5. Stress can enhance child development

Mums-to-be sometimes worry that their anxiety will affect their babies if they're stressed, and it's true that unrelenting stress can have a negative effect. But studies have shown that children whose mothers experienced mild, short term stresses during their pregnancy had better developmental and motor skills at the age of two than the children of mothers who had not felt stressed at all.

6. Stress may promote bonding

Stress can help to grow relationships, which are the basis of mental and physical wellbeing. When people feel loved, appreciated and understood by a family member or friend, they feel less isolated.

Talking to family and friends can strengthen relationships. Supporting each other through tough times helps to build bonds that can last a lifetime. Support groups also allow people to talk about their anxieties with others who can relate to their difficulties, transforming a negative experience into positivity.

7. Stress is part of a purposeful life

You might dream of a life that's stress-free, but in reality, a roses-and-sunshine existence might not be better. The things we achieve in life that we're most proud of are the most challenging and stressful, whether that's passing an exam, running a successful business or raising a family. If you take away stress, it's likely that you'll also take away the most meaningful parts of our lives.


Sources:

https://greatergood.berkeley.edu/article/item/the_surprising_benefits_of_stress

https://www.psychreg.org/psychological-benefits-of-stress/

Created by Tom Vermeersch

Tom Vermeersch

Tom Vermeersch is a certified Psychologist and Bach flower expert with more than 30 years of experience.

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7 Surprising Benefits of Stress

7 Surprising Benefits of Stress
7 Surprising Benefits of Stress

We hear it all the time - stress is bad for our health. It can increase blood pressure and cause symptoms such as insomnia and weight gain. But the "flight or fight" response we experience when stressed is our body's way of protecting us from danger, so it hasn't evolved to be harmful.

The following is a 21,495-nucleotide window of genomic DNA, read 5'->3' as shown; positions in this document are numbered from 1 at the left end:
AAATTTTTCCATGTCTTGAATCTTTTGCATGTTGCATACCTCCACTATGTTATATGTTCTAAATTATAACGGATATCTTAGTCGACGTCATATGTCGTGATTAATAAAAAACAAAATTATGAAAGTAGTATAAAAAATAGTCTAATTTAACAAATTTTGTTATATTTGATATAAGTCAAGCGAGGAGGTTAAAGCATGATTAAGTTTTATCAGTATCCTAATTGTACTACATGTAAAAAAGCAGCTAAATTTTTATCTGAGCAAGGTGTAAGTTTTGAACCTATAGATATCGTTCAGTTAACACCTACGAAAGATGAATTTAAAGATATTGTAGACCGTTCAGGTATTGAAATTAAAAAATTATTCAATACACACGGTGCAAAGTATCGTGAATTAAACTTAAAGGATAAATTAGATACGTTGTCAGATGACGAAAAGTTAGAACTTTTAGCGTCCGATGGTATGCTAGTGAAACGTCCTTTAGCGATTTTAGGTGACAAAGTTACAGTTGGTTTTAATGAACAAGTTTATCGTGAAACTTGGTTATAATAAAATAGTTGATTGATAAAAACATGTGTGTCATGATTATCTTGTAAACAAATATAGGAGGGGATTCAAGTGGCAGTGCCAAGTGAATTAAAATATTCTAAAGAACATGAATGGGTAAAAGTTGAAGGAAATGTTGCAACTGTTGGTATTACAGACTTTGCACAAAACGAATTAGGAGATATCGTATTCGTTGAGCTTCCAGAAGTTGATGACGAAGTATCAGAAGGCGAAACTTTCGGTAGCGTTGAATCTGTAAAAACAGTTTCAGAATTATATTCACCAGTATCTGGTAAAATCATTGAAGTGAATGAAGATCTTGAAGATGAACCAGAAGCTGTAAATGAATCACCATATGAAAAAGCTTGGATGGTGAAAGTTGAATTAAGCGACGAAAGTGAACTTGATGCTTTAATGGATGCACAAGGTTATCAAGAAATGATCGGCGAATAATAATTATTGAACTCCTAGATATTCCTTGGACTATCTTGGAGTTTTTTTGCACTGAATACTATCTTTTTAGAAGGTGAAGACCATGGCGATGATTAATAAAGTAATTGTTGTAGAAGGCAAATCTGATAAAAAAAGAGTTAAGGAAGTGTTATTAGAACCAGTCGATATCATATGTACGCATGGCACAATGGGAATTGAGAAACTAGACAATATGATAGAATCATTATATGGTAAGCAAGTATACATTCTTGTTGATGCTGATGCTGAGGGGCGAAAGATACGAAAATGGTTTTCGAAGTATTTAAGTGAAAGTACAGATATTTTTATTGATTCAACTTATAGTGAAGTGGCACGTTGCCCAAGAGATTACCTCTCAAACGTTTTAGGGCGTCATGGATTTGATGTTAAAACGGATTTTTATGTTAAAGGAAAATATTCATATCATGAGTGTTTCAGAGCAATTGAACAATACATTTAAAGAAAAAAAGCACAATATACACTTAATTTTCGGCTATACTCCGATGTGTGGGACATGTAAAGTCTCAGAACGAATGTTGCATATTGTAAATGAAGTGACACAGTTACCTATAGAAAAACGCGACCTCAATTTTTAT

It's only when stress is long-term, and we feel that we can no longer control a situation, that it can harm our mental and physical health. If you constantly feel stressed and worried, Bach Flower Mix 71 can reduce anxiety and help you to feel in control again.

So rather than seeking a stress-free existence, take a glass-half-full approach and make stress work for you! Accept that a bit of stress can actually be good for us, benefitting our minds and bodies. Here are some reasons why short-term anxiety or "good stress" can make you healthier, stronger and more productive!

Bach flowers mix 71: Stress

Bach flowers mix 71 helps to:

  • Remove irritability as a result of stress 
  • Solve the nervousness typical to stress 
  • Reduce the anxiety attacks 
  • To be able to concentrate better 
  • Prevent from going into dejection as a result of stress
Discover how Bach flowers mix 71 can help you

1. Stress can give your brain a boost

Short term stress strengthens the neuron connections in the brain by stimulating the production of neurotrophins, chemicals produced by the brain. An excellent example of this is exercise, which can help to boost concentration and increase productivity.

Psychological stresses have a similar motivating effect: many of us find that we can do our best work when a deadline looms. Plus, studies on animals suggest that stress responses can improve learning and memory scores.

2. Stress can improve immunity

A low dose of stress can help you to dodge colds - at least in the short term. As well as protecting you from injury or other external dangers, moderate stress also increases the production of interleukins, chemicals that play a crucial role in the body's immune system.